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Bicolor Tourmaline

Written by rdjadmin On May 2, 2013.

At last count, gemologists had logged in more than 100 tints for tourmaline, making it the gem world’s king of color. Centuries ago, however, when its broad palette meant constant confusion with other stones, tourmaline was one of the gem world’s masters of disguise. Indeed, the gem’s root-name, is turmali, a Sinhalese term used by Ceylonese dealers and means “mixed gemstones of unproven identities.” Today the original name is still apt because it reflects a gemological diversity so great that the gem is classified as a group rather than a family.

Yet, strangely enough, the gem that comes in more colors than any other begins life as colorless, or nearly so. During formation, its crystal structure hungrily absorbs trace elements from its host solution. Some of these chemical impurities — most notably, manganese for pink and iron for green — act as coloring agents when they replace atoms normally present.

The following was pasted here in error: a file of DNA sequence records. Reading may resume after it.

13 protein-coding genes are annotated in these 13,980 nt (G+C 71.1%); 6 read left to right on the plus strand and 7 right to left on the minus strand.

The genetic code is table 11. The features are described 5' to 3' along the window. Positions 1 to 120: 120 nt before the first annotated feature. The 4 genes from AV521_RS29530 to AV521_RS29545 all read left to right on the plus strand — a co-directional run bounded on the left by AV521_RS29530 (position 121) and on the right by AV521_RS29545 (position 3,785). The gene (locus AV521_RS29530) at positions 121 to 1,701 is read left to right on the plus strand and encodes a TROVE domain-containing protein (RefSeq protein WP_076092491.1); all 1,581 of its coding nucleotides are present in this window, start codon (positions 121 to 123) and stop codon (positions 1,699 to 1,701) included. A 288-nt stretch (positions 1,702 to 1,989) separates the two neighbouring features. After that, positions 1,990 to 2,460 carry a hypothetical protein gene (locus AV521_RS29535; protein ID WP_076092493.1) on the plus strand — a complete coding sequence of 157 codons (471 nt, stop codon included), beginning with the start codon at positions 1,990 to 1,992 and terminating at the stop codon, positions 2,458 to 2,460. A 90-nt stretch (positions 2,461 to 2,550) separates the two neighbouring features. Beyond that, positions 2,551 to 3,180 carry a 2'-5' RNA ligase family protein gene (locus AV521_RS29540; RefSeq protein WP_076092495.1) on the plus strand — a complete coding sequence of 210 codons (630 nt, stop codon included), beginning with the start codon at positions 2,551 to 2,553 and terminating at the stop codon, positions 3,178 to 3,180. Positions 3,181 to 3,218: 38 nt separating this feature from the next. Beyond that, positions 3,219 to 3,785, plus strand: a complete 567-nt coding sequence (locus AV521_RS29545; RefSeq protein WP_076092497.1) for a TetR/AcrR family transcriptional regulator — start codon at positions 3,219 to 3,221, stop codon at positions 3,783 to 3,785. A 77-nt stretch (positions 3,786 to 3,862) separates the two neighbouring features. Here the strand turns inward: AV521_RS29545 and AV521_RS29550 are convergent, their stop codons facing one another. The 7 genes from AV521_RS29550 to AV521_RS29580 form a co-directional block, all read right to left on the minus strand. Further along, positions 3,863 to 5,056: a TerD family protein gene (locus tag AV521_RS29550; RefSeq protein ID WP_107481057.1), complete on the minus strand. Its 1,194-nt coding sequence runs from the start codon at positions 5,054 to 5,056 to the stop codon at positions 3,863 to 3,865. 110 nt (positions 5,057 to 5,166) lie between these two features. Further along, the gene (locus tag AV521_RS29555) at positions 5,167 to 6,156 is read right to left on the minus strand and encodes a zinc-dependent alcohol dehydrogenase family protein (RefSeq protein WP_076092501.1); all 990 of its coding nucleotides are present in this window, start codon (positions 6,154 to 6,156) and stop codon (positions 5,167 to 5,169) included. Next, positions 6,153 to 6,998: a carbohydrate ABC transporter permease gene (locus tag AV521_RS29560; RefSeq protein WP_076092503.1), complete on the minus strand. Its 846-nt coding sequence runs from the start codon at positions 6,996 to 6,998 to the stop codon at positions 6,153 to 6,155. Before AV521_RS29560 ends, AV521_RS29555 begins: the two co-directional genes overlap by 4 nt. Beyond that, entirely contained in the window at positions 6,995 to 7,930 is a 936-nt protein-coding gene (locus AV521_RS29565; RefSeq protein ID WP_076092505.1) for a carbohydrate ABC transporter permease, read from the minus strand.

This susceptibility to color change through chemical substitution makes tourmaline what is called an “allochromatic” gem. Of course, tourmaline is far from alone in this trait. In fact, without such color-susceptibility, many revered gems would be missing from jewelry stores. If, for instance, chromium didn’t replace aluminum in beryl, there would be no emerald.

Nevertheless, tourmaline takes to a wider variety of tinting than any other gem. And because it does, explanations of color causes in tourmaline are still largely theoretical and often conflict with one another. When it comes to color, tourmaline seems to play by lots of rules. “In Brazil, the color chemistry for tourmaline changes from pocket to pocket within an occurrence,” gemologist Joel Arem notes, “while in California it remains fairly uniform throughout the whole San Diego gem belt.”